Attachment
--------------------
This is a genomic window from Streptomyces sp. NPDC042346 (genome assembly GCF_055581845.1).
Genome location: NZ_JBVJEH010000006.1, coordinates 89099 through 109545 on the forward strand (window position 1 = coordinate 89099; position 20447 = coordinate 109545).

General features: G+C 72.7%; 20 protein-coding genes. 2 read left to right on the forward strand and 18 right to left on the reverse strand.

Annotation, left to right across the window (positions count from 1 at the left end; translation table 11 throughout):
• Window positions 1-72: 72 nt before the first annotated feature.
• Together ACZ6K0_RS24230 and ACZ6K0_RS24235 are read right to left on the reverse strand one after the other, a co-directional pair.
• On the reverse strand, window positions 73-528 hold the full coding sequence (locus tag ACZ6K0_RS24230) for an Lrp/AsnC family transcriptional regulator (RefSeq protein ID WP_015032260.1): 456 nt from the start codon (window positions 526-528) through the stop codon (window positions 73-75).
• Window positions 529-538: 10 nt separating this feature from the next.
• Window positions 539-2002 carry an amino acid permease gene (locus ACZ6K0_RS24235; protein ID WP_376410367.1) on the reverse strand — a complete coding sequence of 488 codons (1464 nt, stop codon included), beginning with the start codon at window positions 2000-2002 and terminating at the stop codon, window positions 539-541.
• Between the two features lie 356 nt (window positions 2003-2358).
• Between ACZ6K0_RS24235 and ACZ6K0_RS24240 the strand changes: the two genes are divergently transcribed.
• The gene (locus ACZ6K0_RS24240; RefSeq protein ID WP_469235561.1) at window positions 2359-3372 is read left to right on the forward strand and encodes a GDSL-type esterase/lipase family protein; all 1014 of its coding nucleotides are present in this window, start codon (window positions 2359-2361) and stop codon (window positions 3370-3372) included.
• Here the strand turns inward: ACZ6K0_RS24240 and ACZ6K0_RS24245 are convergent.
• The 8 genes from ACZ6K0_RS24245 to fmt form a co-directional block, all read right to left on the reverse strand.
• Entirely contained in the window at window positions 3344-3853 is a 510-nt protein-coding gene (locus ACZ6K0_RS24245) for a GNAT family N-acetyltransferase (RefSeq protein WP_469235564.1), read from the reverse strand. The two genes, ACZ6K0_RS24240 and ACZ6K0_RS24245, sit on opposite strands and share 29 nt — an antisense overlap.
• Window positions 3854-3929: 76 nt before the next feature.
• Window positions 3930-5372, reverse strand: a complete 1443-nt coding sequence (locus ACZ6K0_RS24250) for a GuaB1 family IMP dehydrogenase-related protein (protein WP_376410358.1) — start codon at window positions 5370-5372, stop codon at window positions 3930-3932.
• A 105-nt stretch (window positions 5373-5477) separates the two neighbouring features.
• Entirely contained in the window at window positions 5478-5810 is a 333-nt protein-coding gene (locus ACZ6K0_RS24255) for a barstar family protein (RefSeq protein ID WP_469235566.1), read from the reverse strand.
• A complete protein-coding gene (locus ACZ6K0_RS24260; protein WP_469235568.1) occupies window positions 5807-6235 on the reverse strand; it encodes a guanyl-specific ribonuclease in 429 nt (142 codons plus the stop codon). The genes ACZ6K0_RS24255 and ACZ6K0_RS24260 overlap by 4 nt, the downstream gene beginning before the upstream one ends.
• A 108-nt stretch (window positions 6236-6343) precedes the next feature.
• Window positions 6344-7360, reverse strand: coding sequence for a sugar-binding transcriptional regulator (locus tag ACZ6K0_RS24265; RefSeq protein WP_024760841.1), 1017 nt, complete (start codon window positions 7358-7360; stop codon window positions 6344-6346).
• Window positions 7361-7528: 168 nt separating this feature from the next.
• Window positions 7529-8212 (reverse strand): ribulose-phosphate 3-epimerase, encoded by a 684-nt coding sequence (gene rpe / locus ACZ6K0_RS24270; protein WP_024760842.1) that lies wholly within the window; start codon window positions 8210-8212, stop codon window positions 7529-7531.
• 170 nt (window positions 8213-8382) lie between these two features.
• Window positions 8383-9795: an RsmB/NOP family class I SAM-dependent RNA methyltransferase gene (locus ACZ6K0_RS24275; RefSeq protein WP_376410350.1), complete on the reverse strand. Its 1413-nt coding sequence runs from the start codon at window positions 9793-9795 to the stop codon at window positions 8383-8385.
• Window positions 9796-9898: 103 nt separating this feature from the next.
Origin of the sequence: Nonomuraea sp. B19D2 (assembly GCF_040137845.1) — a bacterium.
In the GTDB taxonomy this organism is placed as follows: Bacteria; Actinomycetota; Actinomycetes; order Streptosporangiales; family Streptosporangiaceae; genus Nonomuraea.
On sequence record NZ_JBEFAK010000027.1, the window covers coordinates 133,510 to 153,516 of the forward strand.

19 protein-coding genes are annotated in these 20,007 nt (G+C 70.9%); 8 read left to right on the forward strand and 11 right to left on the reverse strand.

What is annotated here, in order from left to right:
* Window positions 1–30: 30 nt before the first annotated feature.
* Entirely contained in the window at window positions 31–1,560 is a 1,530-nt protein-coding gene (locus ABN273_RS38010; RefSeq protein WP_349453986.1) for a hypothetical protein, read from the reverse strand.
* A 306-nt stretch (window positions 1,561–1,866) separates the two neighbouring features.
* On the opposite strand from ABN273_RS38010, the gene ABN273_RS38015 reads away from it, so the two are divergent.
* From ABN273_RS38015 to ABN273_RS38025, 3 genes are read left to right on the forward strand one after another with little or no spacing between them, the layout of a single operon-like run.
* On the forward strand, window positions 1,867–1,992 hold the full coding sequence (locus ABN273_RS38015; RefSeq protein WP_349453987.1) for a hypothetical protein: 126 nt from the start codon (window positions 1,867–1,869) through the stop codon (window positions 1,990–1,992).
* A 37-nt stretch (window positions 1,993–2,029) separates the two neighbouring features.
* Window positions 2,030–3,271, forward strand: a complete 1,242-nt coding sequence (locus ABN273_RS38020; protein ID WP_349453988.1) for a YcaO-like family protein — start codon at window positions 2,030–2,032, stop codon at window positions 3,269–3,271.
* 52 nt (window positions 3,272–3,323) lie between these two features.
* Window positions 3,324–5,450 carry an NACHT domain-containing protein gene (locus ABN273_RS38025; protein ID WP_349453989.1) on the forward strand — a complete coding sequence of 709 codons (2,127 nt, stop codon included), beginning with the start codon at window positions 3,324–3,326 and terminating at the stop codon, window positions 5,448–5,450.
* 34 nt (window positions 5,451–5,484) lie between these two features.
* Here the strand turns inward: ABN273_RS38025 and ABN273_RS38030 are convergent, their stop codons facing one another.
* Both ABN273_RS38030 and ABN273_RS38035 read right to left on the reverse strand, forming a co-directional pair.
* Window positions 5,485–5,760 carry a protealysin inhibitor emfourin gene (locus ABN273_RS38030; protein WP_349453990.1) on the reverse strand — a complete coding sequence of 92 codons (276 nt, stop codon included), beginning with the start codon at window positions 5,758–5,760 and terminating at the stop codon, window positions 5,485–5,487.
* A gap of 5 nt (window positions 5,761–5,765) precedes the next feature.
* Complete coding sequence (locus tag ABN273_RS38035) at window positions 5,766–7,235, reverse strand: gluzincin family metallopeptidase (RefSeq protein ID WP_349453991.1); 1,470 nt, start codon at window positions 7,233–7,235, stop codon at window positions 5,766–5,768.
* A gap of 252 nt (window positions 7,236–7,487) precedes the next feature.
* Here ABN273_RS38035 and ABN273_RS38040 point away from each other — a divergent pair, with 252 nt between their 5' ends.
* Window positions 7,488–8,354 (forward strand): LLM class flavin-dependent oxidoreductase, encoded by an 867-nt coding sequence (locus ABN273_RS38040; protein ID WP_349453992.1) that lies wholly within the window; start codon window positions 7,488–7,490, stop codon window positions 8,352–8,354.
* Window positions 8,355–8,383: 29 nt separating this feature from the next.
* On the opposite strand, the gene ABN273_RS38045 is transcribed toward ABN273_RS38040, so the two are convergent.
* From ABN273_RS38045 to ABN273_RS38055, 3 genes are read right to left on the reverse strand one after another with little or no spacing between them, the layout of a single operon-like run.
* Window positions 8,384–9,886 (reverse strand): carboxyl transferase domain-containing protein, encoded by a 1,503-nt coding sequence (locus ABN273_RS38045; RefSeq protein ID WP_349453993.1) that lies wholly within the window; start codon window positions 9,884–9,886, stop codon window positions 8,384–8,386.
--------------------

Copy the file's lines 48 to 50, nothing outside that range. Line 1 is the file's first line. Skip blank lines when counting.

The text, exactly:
* Complete coding sequence (locus tag ABN273_RS38035) at window positions 5,766–7,235, reverse strand: gluzincin family metallopeptidase (RefSeq protein ID WP_349453991.1); 1,470 nt, start codon at window positions 7,233–7,235, stop codon at window positions 5,766–5,768.
* A gap of 252 nt (window positions 7,236–7,487) precedes the next feature.
* Here ABN273_RS38035 and ABN273_RS38040 point away from each other — a divergent pair, with 252 nt between their 5' ends.